The entire neighborhood looked tearfully at the double tragedy at the Kedia household in the form of bodies of two young boys that lay covered with white cloth. Those who heard the news, rushed the Kedia house expecting to hear heart rending wailing of a mother who had lost both her kids in a blink. But no! everyone was disturbed by the composed demeanor with which Mrs. Kedia sat at the corner. Tears refused to give away from her eyes that were set on the lifeless bodies of her sons. Relatives tried to bring her to realize the catastrophe that had hit her life by shaking her vigorously. But to no avail.
Mr. Kedia agonized by the possibility of losing his wife to the tragedy tearfully walked upto her and cried inconsolably while holding her hands. People who had witnessed this felt their blood freeze as they watched the couple who had suddenly turned childless. But Mrs. Kedia did not yield. Instead she held her husband’s hands and rubbed them trying to comfort him. What she said next has become a folklore for everyone present in the house at that time.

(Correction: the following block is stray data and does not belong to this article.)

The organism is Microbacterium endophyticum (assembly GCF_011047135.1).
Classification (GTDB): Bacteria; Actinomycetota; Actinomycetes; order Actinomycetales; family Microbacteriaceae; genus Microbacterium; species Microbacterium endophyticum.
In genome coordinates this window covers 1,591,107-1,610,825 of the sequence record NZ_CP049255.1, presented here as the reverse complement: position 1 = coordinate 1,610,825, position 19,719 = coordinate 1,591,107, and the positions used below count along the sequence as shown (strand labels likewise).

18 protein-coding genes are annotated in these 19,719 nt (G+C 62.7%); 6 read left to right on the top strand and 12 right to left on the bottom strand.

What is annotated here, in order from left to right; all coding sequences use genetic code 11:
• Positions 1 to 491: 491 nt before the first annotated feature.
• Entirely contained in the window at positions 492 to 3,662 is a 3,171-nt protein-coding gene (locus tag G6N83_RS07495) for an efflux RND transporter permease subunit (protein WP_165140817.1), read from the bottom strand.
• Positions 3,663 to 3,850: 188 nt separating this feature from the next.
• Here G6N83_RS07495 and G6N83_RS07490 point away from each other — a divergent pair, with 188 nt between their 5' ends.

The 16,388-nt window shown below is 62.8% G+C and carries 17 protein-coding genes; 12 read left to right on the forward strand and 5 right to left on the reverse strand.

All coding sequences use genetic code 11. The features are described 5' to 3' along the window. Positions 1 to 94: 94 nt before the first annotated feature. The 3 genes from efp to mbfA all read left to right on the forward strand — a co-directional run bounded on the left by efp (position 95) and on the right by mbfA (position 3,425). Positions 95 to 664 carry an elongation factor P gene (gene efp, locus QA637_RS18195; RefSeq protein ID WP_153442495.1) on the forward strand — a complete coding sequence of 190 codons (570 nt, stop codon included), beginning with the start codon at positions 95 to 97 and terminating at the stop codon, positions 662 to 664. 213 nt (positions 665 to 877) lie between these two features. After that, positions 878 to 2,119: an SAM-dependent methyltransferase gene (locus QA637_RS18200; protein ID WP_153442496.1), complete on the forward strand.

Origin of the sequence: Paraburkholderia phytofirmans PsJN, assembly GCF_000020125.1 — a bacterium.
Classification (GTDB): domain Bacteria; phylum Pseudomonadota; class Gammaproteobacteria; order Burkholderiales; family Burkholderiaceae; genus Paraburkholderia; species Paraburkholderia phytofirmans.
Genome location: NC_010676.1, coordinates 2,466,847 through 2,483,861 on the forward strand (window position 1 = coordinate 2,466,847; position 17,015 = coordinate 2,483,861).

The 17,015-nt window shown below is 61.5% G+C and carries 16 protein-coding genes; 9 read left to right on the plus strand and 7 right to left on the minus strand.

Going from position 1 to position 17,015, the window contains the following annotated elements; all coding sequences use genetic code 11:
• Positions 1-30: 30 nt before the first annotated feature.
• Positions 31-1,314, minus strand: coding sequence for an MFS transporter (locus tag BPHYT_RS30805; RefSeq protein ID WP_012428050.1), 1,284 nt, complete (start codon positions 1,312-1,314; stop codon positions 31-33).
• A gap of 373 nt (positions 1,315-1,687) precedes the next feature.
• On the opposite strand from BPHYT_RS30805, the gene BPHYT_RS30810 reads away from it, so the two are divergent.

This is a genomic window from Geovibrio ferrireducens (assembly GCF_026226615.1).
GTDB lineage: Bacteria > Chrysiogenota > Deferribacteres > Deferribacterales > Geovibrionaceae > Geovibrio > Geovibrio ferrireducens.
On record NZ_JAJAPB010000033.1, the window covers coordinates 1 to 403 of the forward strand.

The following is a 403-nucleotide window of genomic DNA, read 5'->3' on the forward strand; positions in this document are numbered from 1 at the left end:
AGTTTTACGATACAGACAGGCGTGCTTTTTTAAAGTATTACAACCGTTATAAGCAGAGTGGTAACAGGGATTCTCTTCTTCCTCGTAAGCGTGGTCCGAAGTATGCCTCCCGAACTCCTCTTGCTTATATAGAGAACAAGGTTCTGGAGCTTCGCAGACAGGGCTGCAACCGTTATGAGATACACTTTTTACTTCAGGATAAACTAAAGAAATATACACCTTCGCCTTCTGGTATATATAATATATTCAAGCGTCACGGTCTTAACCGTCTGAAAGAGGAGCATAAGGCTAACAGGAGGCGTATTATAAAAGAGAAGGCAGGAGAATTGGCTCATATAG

‘If this is what God has planned for us, we are nobody to question his will. And if he had planned to inflict pain in my life in this manner, I refuse to give in and shed even a single tear to impart him any satisfaction. Our 15 year old sons will remain alive in my memory forever. You too must not fear anything. We have a life together. Let’s not pain our sons’ souls by crying over them. Their onward journey will only become more difficult.’ She hugged her husband who was crying breathlessly.
Life continued for the Kedia household thereafter. Mrs. Kedia kept herself busy with more religious engagements like the one she practiced by spending time with the cows at the cowshed. The gwala at the cowshed had once told her mother in law about a dialogue he had had with Mrs. Kedia.
‘Sister, why don’t you ask back for the son you had given to your sister-in-law? She still has her three daughters. You will not remain childless once you have him back.’
With a determined expression, Mrs. Kedia had replied, ‘If it was for me to bring up that kid, impulse would not have caused me to give him to my sister-in-law. He isn’t a property or a donation, that I can ask back for. And who knows, the reason why he is alive today is because he is being brought up by a different mother. I don’t even want to think about his destiny, if he were to grow up with me.’ She looked on at the cows with affection. Her eyes glistened with unshed tears that had become a part of her.